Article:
There are six types of fluids running inside your vehicle. These fluids are not permanent; they require replacement every now and then as they deteriorate over time as part of general vehicle maintenance. Deterioration causes problems to components affected by the unchanged fluid, and one example of the commonly overlooked fluids is the coolant – when, in fact, it is one of the most crucial as it keeps your engine running in safe temperatures.
When to check on your coolant
Normally, coolant check-up is part of the Preventive Maintenance Service so it’s always best to follow your PMS schedule. Checking the engine coolant depends on the distance you drive on a daily basis. Some service centers recommend checking your coolant once every two weeks, just to be safe.
Although engine coolants last longer than two weeks, it is safe to check for leaks. Low coolant level is a culprit for having a fiery hot hood, as engine heats above allowable temperature. You’d also notice steam sipping out from the engine bay and out of the hood in worse cases, which could also be an early warning to engine overheating. In addition, even your car’s fuel economy is affected by running your car with little to no coolant.
So, when do you change your coolant?
When coolant is not flushed for a long time, or after a certain mileage, the chances of your car overheating increase to a maximum level. There are varying recommendations on when to change your coolant. This depends on the car you’re driving, the brand or type of coolant you use, and the distance you cover over a period of time.
Coolant on more modern cars—although not all—is usually recommended to be flushed out every 10 years or 160,000 km, while some require shorter than that. It’s always good to check with your vehicle manufacturer or your user manual.
What happens when you miss changing your coolant?
Coolant becomes acidic when left in the engine for a very long time. When your coolant becomes acidic, it would no longer keep rust from attacking your engine. Rust on the insides of your engine spells out disaster, as you could face more expensive services just to save your engine from dying—for good. However, it isn’t just your engine that’s at stake. Coolant also keeps your radiators from corrosion so you’re also putting the components of your cooling system at risk.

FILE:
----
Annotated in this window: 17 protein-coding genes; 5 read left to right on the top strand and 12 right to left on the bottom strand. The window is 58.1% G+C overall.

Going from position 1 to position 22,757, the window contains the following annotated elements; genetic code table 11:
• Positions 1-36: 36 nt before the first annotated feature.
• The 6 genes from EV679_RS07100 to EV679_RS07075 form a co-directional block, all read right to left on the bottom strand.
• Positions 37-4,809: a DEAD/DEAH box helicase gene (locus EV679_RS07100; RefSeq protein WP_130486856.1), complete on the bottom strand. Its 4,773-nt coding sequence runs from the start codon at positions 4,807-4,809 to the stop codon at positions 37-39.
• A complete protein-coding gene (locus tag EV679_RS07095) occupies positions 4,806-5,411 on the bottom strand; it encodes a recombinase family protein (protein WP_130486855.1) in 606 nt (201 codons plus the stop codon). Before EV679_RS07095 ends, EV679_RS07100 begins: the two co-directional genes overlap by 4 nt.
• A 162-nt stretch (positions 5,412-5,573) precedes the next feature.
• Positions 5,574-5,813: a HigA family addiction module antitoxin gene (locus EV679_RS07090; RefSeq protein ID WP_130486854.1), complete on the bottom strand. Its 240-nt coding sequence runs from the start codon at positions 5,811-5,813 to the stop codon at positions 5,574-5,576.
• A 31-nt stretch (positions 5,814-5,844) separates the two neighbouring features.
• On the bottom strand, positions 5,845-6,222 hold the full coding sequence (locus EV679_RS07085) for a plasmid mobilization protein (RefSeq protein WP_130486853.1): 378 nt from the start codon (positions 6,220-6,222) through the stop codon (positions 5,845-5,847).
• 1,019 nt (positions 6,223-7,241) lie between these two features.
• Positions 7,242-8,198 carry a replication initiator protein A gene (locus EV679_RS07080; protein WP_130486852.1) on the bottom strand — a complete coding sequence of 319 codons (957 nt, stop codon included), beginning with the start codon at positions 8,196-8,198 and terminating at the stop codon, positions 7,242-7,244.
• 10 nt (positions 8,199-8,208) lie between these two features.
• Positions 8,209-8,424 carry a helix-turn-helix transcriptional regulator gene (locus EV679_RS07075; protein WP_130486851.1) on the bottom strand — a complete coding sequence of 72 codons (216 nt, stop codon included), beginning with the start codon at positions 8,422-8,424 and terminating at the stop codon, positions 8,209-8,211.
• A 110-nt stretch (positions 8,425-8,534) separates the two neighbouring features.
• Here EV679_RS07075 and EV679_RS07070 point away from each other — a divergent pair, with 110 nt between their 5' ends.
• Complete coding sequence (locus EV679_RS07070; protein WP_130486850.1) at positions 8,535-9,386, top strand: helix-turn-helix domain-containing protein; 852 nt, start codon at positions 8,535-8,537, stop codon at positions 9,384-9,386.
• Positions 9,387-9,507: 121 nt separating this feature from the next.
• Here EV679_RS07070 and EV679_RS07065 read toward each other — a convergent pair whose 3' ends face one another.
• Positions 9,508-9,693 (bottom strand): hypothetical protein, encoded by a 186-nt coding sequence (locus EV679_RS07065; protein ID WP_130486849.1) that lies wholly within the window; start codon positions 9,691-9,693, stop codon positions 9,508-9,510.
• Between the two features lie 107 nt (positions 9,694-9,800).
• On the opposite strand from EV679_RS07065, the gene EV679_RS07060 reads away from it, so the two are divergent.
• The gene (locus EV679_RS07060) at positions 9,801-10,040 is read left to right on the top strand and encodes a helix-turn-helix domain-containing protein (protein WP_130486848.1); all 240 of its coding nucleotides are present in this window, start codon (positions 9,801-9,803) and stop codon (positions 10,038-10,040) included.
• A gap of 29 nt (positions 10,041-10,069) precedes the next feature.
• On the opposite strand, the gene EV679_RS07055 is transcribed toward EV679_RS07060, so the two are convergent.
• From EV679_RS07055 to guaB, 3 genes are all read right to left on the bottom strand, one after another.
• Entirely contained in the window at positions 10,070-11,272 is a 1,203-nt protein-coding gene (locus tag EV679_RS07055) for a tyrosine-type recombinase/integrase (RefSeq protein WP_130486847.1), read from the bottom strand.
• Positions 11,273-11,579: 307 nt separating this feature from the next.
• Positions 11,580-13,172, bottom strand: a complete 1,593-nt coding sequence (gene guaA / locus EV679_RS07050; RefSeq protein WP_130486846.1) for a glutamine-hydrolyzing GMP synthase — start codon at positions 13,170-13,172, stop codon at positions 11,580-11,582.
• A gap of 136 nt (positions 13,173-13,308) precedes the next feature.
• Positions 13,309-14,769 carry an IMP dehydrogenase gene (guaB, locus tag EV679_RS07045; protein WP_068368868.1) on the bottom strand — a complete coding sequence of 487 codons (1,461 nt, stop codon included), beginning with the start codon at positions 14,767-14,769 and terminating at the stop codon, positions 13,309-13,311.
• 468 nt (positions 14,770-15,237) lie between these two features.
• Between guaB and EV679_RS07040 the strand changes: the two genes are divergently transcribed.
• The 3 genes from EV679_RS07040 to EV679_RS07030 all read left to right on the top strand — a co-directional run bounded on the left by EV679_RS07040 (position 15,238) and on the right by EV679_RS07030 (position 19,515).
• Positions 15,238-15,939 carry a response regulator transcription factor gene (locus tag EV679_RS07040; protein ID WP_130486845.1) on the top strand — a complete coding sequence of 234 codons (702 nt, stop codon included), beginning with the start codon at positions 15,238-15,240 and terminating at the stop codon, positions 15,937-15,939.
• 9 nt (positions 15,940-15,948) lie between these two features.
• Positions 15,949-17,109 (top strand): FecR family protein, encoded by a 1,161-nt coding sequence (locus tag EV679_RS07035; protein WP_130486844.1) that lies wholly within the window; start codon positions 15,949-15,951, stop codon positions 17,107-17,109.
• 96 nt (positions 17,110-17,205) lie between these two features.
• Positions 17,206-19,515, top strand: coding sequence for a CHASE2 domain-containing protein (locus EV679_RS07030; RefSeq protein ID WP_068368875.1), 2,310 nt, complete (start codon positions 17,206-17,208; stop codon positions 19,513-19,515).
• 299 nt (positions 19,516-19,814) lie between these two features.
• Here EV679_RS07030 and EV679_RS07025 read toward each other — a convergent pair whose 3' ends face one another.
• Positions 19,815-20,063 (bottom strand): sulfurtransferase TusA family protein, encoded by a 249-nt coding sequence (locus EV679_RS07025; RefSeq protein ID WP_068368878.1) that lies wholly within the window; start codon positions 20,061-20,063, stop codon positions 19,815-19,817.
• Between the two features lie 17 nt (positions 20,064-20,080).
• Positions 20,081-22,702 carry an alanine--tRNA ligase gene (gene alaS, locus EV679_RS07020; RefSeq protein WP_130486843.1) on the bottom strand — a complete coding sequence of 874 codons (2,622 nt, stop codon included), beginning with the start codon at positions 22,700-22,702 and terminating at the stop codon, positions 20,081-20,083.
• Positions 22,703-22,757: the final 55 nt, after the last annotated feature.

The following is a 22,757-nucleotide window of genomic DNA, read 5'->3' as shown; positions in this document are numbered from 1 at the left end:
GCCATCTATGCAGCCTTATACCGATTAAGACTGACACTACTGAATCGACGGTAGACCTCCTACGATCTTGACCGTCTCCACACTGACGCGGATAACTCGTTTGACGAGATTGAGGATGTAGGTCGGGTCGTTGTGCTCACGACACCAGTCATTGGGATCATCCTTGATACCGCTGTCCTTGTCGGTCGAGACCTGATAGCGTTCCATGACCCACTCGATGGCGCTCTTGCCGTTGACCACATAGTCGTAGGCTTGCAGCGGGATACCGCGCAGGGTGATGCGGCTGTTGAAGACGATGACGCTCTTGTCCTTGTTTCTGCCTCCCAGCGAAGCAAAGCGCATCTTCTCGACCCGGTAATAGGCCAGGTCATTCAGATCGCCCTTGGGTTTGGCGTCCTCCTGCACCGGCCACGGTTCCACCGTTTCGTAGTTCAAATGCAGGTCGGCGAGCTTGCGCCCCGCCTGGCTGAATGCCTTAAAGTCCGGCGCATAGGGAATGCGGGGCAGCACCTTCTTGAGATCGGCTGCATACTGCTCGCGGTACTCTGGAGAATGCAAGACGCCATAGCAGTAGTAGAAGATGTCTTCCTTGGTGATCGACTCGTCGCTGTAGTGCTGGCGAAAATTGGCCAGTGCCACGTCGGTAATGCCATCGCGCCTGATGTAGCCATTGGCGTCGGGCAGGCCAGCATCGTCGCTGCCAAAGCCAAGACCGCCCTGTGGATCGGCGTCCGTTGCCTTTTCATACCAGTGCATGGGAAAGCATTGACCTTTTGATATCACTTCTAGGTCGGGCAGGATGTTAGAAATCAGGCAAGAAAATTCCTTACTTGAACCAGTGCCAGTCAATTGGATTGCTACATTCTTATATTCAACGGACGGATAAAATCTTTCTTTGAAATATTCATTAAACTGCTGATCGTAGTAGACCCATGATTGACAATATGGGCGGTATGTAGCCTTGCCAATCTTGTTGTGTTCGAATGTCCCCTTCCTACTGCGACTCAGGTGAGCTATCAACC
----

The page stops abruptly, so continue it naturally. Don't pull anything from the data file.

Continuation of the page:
Common signs that you already need to change coolant
There are initial signs that something’s wrong and your coolant, or cooling system including your air conditioning, needs to be changed. Here are some of the early problems that may arise when you don’t regularly check on your coolant reservoir.
- Car overheats quickly – when your car overheats easily, you may want to go get it checked. Overheating is one obvious cause of the coolant not performing its job.
- Leak – you should always know that something’s wrong when your vehicle leaves traces of fluid on the floor. Radiator leaks are among the hints that your cooling system is compromised and should undergo a mechanic’s treatment.
- Sweet smell when your car’s running – some people describe the smell of coolant, or antifreeze, as sweet syrupy. So, when you started perceiving that kind on smell while you’re driving, schedule for a trip to the mechanic.
- Coolant level always depletes – this is why you should always check on your coolant reservoir. Having to top up over and over again means that there is something wrong with your car. It may be a crack on the hoses where the coolant circulates or a probable internal problem.
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